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FORUMS Photography Talk by Genre Astronomy & Celestial Talk 
Thread started 22 Jan 2013 (Tuesday) 09:56
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how can i find the stars rotation?

 
Romax12
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Jan 22, 2013 09:56 |  #1

hello everyone.
i've tried to do a little star trails photography and this was the result:


IMAGE: http://farm9.staticflickr.com/8045/8381807986_e532a1056b_b.jpg
[/URL]


so, as you can see, i didn't capture the spinning that i wish to photograph. you know, when there's one star in the middle which isn't moving and all of the other stars make a circle around him?
i think i heard somewhere that the star im looking for is called "polar" or something.. is that right?
and how can i find this star?
i live in israel if that matters.
thanks for helping

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AmitShinde0511
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Jan 22, 2013 11:00 |  #2

Where was your camera facing? Your camera position should be facing North East sky to get star trails in circles.


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Romax12
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Jan 22, 2013 11:09 |  #3

i was facing east.
you sure i should point my camera to north-east regardless of my country?


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gjl711
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Jan 22, 2013 11:17 |  #4

Romax12 wrote in post #15519974 (external link)
i was facing east.
you sure i should point my camera to north-east regardless of my country?

Point north in the northern hemisphere and south in the southern hemisphere. The farther from the poles you are, the more difficult it will be to get the circles you are looking for. Stars do rotate around each other but to capture that rotation you will need a shutter speed in the order of several million years or more.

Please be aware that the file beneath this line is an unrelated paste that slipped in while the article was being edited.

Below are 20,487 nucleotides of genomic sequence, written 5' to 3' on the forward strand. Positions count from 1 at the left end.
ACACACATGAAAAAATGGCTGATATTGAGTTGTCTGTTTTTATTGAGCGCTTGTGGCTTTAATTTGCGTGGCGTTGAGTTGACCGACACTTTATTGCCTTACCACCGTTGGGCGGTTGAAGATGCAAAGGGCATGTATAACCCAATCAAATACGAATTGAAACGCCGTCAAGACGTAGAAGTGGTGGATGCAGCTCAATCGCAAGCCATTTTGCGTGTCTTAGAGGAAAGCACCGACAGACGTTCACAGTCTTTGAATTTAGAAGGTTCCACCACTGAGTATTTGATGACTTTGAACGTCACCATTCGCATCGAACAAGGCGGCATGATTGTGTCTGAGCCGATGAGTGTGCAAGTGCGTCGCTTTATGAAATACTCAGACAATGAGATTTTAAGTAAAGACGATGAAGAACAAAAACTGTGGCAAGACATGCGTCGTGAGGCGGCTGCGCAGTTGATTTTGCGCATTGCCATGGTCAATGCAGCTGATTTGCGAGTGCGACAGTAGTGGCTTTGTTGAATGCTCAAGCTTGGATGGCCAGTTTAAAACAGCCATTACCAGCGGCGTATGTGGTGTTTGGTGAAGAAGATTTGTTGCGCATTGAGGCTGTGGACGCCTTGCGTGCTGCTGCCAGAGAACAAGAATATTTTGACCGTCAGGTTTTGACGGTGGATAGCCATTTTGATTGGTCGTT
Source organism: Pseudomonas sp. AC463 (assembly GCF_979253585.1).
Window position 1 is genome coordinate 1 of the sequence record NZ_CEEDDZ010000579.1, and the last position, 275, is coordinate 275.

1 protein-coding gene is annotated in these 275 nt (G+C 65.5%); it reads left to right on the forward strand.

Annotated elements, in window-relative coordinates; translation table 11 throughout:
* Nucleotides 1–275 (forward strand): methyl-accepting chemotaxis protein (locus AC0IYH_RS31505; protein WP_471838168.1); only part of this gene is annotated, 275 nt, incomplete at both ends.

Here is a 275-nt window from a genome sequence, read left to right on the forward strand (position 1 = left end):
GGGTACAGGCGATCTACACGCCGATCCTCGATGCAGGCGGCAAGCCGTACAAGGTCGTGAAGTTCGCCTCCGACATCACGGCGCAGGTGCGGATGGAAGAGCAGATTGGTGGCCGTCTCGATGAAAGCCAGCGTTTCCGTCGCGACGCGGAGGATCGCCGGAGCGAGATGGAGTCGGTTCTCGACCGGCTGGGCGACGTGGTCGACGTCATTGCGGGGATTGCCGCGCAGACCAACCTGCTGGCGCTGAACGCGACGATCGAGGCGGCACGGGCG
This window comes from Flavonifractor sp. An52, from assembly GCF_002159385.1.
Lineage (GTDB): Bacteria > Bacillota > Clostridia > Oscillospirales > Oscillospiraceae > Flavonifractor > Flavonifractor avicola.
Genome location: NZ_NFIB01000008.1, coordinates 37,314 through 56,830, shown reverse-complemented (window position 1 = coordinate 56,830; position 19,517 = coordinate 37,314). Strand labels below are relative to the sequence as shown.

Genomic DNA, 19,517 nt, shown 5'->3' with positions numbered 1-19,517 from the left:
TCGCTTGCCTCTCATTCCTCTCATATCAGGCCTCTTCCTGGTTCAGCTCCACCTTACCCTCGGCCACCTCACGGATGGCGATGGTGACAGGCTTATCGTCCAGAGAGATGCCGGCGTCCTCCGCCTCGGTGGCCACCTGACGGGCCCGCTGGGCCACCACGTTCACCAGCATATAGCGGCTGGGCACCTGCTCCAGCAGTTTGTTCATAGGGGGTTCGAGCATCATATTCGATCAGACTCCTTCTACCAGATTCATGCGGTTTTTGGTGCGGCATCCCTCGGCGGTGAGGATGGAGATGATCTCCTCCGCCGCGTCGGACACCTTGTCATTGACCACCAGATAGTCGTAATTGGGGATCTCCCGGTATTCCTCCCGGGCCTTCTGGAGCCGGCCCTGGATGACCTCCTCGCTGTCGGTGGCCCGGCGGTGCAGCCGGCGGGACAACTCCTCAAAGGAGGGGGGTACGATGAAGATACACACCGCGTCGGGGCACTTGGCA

The circular pattern you see is the earth rotating. In the northern hemisphere Polaris is very close to the point of rotation so it looks as if all the others stars are rotating around it. From Israel I'm thinking that Polaris is very low on the horizon and you will not be able to get very much rotation around it, but that's the star you're looking for.


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va_rider
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Jan 22, 2013 11:20 |  #5

northern hemisphere photogs point to Polaris. Southern Hemisphere folks point towards Sigma Octantis.


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Jan 22, 2013 12:21 |  #6

I talked to a buddy who's an astro-physicist... he confirms that you should be pointing towards Polaris... but.. I'm wondering if Polaris is below the horizon for you.

I did a quick Google search for Star Trails over Israel, and everything I managed to find looked like yours. I couldn't find anything with the tighter circles that you'd be able to get when pointed to Polaris.


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gjl711
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Jan 22, 2013 12:24 |  #7

va_rider wrote in post #15520286 (external link)
I talked to a buddy who's an astro-physicist... he confirms that you should be pointing towards Polaris... but.. I'm wondering if Polaris is below the horizon for you..

Shouldn't be below the horizon but it's going to be so low that it will be hard to find.


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Jan 22, 2013 12:33 |  #8

I've got an app (SkySafari for the iphone) that identifies where all the stars are in the sky based on where I point the phone. It is a helpful tool to get that "spinning" effect.

North

IMAGE: http://farm7.staticflickr.com/6202/6079734626_9f376f2277_n.jpg
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compared to same spot looking SouthEast
IMAGE: http://farm9.staticflickr.com/8073/8290334351_c8bb778cca_n.jpg
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RAWuser